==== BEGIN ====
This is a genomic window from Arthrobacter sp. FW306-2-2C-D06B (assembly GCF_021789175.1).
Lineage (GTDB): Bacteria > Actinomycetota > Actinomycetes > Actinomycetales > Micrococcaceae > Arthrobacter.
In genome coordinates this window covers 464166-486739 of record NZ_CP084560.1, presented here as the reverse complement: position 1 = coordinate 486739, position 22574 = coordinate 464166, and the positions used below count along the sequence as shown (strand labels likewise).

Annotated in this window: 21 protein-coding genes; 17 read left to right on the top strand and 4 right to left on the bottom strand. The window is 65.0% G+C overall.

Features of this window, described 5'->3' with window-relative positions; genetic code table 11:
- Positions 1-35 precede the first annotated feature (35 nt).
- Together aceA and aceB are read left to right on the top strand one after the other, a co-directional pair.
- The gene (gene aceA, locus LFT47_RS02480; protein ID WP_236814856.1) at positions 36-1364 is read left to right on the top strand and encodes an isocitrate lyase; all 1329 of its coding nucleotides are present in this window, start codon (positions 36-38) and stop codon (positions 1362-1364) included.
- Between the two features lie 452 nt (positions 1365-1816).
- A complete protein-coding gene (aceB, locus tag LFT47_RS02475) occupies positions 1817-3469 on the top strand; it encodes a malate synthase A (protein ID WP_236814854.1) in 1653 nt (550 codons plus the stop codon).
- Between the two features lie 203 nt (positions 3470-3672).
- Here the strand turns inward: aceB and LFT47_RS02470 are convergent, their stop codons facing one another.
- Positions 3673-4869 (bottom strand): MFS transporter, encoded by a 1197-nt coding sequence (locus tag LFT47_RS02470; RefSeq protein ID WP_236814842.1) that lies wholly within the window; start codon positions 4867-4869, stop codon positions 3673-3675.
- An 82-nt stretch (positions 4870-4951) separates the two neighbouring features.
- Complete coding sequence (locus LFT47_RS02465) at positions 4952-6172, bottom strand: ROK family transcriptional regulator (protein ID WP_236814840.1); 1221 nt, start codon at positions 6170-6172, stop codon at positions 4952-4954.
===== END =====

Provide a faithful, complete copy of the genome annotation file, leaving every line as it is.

This is a genomic window from Arthrobacter sp. FW306-2-2C-D06B (assembly GCF_021789175.1).
Lineage (GTDB): Bacteria > Actinomycetota > Actinomycetes > Actinomycetales > Micrococcaceae > Arthrobacter.
In genome coordinates this window covers 464166-486739 of record NZ_CP084560.1, presented here as the reverse complement: position 1 = coordinate 486739, position 22574 = coordinate 464166, and the positions used below count along the sequence as shown (strand labels likewise).

Annotated in this window: 21 protein-coding genes; 17 read left to right on the top strand and 4 right to left on the bottom strand. The window is 65.0% G+C overall.

Features of this window, described 5'->3' with window-relative positions; genetic code table 11:
- Positions 1-35 precede the first annotated feature (35 nt).
- Together aceA and aceB are read left to right on the top strand one after the other, a co-directional pair.
- The gene (gene aceA, locus LFT47_RS02480; protein ID WP_236814856.1) at positions 36-1364 is read left to right on the top strand and encodes an isocitrate lyase; all 1329 of its coding nucleotides are present in this window, start codon (positions 36-38) and stop codon (positions 1362-1364) included.
- Between the two features lie 452 nt (positions 1365-1816).
- A complete protein-coding gene (aceB, locus tag LFT47_RS02475) occupies positions 1817-3469 on the top strand; it encodes a malate synthase A (protein ID WP_236814854.1) in 1653 nt (550 codons plus the stop codon).
- Between the two features lie 203 nt (positions 3470-3672).
- Here the strand turns inward: aceB and LFT47_RS02470 are convergent, their stop codons facing one another.
- Positions 3673-4869 (bottom strand): MFS transporter, encoded by a 1197-nt coding sequence (locus tag LFT47_RS02470; RefSeq protein ID WP_236814842.1) that lies wholly within the window; start codon positions 4867-4869, stop codon positions 3673-3675.
- An 82-nt stretch (positions 4870-4951) separates the two neighbouring features.
- Complete coding sequence (locus LFT47_RS02465) at positions 4952-6172, bottom strand: ROK family transcriptional regulator (protein ID WP_236814840.1); 1221 nt, start codon at positions 6170-6172, stop codon at positions 4952-4954.